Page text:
Grindr, the popular gay dating app for men, has reportedly been exposing its users’ locations for years. What’s worse is the developer has known about this for some time, but has done nothing about it.
The app, which has been downloaded more than 10 million times and offers both a free or paid premium service, was reported via a post on Queer Europe. They discovered the app had been exposing the locations of millions of users using an app called Fuckr, which employs a technique called “trilateration” to find users.
Let’s make this clear, though: Fuckr is in no way related to nor affiliated with Grindr and is built on top of unauthorized access to Grindr’s private API, or “application programming interface,” which basically provides Fuckr with information in Grindr’s database.
Applications designed to locate Grindr users are publicly available online, and give anyone access to a virtual map on which you can travel from city to city, and from country to country, while seeing the exact location of cruising men that share their distance online. pic.twitter.com/0IumD6laAE
— Queer Europe 🏳️🌈 (@QueerEurope) September 13, 2018
Furthermore, it is important to note that Grindr is not deliberately revealing the locations of its users. However the issue basically comes down to incredibly high level precision of the distance location data Grindr collects, shares and allows apps like Fuckr to pinpoint users’ whereabouts according to security researcher Patrick Wardle and his study into the Dos and Donts of Location Aware Apps.
Of course, this isn’t the first time Fuckr has been in trouble. GitHub, which originally hosted the Fuckr repository since it was released in 2015, disabled public access to the app shortly after the Queer Europe post published, citing Fuckr’s unauthorised access to the Grindr API. Queer Europe has also spoken and confirmed to BuzzFeed that the Fuckr app remains operational and can still make requests for up to 600 Grindr users’ locations at a time.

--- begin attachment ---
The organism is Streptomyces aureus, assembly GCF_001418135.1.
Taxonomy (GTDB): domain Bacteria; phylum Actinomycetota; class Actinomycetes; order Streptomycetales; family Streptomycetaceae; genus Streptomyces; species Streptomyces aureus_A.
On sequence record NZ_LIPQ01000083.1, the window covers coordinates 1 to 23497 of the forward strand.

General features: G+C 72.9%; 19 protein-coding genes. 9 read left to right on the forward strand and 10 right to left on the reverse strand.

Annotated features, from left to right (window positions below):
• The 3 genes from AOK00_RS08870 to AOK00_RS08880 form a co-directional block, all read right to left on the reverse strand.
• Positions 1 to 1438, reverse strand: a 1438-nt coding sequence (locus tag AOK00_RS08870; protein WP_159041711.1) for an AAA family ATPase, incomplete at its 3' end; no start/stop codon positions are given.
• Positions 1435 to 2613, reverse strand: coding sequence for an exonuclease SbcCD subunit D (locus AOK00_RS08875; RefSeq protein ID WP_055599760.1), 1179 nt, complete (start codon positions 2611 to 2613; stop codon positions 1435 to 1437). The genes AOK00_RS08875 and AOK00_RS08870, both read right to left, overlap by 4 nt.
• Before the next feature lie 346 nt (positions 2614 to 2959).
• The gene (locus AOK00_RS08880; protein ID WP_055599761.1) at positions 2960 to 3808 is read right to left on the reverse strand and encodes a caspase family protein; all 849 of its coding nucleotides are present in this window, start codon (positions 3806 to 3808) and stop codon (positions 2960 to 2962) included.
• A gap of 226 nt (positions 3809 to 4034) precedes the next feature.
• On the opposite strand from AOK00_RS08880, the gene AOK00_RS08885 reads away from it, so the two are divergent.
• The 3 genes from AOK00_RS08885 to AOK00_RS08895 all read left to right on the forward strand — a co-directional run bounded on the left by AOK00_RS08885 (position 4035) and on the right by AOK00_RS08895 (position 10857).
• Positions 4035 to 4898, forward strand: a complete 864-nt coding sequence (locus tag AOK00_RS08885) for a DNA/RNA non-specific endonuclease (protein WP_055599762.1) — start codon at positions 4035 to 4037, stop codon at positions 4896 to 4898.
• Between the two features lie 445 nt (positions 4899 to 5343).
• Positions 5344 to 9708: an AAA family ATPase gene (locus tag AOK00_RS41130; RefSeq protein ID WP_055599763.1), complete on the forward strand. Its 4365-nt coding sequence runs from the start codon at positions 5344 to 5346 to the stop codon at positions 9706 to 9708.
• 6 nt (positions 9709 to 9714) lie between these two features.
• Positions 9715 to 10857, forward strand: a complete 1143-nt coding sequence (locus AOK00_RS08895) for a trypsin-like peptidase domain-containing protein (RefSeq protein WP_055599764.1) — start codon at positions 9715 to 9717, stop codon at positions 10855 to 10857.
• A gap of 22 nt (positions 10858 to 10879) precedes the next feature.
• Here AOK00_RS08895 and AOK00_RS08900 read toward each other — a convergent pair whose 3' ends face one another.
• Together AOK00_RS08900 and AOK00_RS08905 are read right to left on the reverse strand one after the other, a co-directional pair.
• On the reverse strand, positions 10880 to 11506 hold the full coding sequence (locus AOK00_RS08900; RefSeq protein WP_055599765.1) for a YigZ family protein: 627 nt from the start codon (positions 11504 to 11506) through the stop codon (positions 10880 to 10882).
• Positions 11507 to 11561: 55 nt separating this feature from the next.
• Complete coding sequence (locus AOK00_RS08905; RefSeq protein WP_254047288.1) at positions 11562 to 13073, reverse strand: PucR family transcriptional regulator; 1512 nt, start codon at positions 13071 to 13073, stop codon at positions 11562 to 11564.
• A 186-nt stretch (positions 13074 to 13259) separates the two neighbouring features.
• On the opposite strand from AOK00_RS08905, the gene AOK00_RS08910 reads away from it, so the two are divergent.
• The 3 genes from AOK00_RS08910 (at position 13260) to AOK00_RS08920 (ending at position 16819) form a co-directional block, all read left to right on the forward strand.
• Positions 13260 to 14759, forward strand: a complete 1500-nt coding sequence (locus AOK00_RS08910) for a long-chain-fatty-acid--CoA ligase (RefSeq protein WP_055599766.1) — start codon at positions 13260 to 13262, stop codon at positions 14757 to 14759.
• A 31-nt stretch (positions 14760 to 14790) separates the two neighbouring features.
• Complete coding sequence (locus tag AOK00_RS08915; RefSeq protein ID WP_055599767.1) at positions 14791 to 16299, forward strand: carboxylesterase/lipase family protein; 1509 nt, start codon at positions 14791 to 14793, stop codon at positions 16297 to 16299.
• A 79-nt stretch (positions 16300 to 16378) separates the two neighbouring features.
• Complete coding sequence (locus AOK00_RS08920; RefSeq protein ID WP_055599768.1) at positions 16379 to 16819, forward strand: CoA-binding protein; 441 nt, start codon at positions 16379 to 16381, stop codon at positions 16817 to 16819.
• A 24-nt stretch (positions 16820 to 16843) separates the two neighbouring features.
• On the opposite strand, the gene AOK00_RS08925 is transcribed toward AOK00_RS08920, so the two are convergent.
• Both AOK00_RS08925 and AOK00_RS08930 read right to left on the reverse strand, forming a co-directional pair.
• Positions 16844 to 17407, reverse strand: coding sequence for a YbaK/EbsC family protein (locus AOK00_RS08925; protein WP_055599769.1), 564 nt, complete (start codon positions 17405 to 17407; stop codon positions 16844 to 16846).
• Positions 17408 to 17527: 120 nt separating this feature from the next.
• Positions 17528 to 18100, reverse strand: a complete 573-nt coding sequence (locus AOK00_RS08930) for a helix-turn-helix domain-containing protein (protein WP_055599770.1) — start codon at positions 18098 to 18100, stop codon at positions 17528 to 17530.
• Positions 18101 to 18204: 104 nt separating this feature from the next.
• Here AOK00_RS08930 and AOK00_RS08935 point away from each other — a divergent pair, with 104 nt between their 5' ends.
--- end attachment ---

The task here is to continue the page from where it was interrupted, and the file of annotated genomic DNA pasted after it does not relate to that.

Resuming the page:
In a statement to BuzzFeed News, Grindr President and CEO, Scott Chen, stated that the app’s geolocation feature is “core to our platform and user experience,” but also acknowledged that “there are inherent challenges in the use of any app that utilises or relies upon location information.”
“Additionally, we currently utilise a geohash system, which approximates, rather than ‘pinpoints,’ all location information.” He also said that Grindr “will continue trying to evolve and improve our platform,” but did not specify how.es or relies upon location information.” Chen did not give specifics of the improvements the company was intending to implement nor a timeline given.
So how can you make it harder to track your location through Grindr?
There is no official fix yet coming from the company and this should be a priority for them. However, until then, here is what you can do to reduce the potential for being tracked:
- Don’t use a VPN – I know, sounds weird but according to Article 19’s Rigot and Shamas, who stated that “A lot of research shows that people are using differing methods to obscure their geo-location, including using a VPN, which doesn’t actually work.”
- Disable Grindr’s “Show Distance” feature. To do this, open the app and go to your profile, then tap the Settings gear (Located at the top right of the screen), then scroll down to “Show Distance” and tap the slider to disable. By doing this, it will prevent “[x] feet away” from appearing on your profile, and prevent people from locating you through trilateration.
- If you’re somewhere you’d rather not disclose, temporarily turn off Location Services for Grindr. To to this for Android users (9.0 and up), go to Settings and in the search bar, type “App permissions.” In the App permissions menu, tap Location and next to Grindr, tap the slider to disable. For iOS users, simply open Settings, then scroll down to Privacy, select Location Services, scroll down to Grindr, and select Never.
Of course these steps are only a stop gap measure. Grindr will need to address the flaws in their API to prevent this kind of information from leaking out.
Do you use Grindr? Would you consider deleting the app all together because of this breach in the apps’ security? Let us know your thoughts in the comments section below.